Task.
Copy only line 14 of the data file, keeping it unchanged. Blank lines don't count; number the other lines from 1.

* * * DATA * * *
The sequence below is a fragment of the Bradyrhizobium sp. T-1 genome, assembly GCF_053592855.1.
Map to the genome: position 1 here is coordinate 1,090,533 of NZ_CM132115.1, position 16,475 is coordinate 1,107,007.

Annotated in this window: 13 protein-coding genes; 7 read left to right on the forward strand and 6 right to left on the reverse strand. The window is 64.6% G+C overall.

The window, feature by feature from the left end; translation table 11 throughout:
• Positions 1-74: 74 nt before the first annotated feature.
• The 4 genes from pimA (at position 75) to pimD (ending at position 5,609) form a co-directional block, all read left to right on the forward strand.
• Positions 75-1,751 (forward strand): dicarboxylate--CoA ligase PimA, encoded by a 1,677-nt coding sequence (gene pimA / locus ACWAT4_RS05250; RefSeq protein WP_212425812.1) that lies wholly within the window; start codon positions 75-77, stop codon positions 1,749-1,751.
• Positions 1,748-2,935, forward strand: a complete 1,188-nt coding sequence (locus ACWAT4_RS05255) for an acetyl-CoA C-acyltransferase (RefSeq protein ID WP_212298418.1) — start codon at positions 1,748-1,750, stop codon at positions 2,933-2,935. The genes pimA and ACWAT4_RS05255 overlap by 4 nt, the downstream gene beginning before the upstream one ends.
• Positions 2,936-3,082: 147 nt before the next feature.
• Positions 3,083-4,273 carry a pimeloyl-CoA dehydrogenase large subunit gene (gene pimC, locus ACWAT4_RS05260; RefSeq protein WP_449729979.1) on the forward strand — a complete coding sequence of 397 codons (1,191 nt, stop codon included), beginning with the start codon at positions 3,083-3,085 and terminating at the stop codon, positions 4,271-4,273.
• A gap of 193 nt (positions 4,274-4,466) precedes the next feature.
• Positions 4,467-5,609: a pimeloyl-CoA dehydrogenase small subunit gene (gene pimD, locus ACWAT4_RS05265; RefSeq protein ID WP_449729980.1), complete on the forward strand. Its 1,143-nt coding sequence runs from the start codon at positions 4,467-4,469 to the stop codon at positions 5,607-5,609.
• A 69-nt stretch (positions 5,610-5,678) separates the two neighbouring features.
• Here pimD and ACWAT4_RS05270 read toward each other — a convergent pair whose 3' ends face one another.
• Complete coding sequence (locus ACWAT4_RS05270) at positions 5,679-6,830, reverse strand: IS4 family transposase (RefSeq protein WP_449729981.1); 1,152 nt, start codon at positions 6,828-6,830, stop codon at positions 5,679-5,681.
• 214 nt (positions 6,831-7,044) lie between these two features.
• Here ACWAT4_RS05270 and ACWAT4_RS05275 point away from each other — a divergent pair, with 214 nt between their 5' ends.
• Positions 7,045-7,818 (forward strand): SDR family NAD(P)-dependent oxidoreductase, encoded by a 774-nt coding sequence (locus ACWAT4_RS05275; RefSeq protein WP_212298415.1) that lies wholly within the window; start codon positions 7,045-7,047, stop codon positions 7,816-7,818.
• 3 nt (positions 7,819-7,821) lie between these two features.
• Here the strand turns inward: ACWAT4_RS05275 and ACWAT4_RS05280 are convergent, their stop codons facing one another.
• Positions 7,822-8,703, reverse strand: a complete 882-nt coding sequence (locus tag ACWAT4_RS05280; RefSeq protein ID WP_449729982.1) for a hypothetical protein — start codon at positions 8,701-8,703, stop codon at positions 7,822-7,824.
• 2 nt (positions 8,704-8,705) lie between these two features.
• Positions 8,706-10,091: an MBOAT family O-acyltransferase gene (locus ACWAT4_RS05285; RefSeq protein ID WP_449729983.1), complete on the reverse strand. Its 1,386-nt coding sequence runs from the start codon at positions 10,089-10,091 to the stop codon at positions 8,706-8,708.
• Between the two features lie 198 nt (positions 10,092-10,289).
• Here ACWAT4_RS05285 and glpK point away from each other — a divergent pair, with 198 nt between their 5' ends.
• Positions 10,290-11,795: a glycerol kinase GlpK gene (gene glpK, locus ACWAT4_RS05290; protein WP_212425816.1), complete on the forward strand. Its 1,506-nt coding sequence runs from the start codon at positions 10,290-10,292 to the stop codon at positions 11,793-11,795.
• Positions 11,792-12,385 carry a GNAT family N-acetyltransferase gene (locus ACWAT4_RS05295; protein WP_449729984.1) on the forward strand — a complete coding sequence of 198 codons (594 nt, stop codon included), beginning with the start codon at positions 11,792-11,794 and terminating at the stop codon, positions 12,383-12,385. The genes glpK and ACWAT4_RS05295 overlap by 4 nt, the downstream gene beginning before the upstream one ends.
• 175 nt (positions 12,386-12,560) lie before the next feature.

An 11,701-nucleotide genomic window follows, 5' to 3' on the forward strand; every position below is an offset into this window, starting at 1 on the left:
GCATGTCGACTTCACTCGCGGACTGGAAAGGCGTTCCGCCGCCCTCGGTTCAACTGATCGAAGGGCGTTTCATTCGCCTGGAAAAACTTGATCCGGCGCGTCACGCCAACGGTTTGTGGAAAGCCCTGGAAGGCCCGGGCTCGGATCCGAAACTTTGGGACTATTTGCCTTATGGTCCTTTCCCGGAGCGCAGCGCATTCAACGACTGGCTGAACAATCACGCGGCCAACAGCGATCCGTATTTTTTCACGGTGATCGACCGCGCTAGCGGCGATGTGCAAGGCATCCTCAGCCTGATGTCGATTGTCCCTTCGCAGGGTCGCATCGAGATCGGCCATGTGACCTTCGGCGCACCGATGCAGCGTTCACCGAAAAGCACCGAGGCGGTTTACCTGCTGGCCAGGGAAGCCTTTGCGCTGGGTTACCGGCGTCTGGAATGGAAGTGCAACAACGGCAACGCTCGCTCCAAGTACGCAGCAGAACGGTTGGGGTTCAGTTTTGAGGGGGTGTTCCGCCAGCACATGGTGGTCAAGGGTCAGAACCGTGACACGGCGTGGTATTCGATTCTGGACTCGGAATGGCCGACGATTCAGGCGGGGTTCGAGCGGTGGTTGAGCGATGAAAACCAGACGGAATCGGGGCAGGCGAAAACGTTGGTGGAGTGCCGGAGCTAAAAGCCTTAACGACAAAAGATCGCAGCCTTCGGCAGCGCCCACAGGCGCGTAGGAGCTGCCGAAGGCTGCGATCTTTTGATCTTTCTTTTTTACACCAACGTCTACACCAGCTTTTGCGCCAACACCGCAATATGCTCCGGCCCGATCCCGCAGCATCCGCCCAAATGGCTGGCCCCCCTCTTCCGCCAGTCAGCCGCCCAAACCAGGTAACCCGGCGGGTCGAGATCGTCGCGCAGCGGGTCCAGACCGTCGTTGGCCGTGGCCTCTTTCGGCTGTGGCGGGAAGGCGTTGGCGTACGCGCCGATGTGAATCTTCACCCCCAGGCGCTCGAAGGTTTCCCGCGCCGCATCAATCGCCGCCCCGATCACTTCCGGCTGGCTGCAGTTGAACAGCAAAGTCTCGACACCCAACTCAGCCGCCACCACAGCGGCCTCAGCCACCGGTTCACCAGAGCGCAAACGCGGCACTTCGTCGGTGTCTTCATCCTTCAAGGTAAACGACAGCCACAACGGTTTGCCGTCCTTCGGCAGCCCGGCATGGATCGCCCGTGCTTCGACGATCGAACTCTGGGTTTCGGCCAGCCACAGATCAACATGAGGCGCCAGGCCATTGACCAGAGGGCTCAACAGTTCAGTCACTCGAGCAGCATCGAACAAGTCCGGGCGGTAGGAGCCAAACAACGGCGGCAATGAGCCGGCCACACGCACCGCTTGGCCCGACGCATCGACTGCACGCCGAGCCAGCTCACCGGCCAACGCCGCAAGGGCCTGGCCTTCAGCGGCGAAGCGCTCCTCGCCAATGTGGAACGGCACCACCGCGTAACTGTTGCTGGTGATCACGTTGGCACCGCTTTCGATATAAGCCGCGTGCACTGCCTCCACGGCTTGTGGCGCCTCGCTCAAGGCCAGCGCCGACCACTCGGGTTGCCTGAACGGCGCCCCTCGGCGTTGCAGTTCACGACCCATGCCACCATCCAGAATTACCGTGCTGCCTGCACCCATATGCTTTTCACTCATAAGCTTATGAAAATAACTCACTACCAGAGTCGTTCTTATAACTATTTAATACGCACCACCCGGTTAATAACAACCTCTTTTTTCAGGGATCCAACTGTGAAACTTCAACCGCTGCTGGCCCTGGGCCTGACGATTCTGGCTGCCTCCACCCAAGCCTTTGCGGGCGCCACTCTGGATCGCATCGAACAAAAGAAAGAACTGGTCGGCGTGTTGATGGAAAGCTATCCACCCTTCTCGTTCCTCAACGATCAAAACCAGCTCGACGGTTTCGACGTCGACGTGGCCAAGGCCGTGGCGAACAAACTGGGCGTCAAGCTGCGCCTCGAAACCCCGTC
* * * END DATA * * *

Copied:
• Here pimD and ACWAT4_RS05270 read toward each other — a convergent pair whose 3' ends face one another.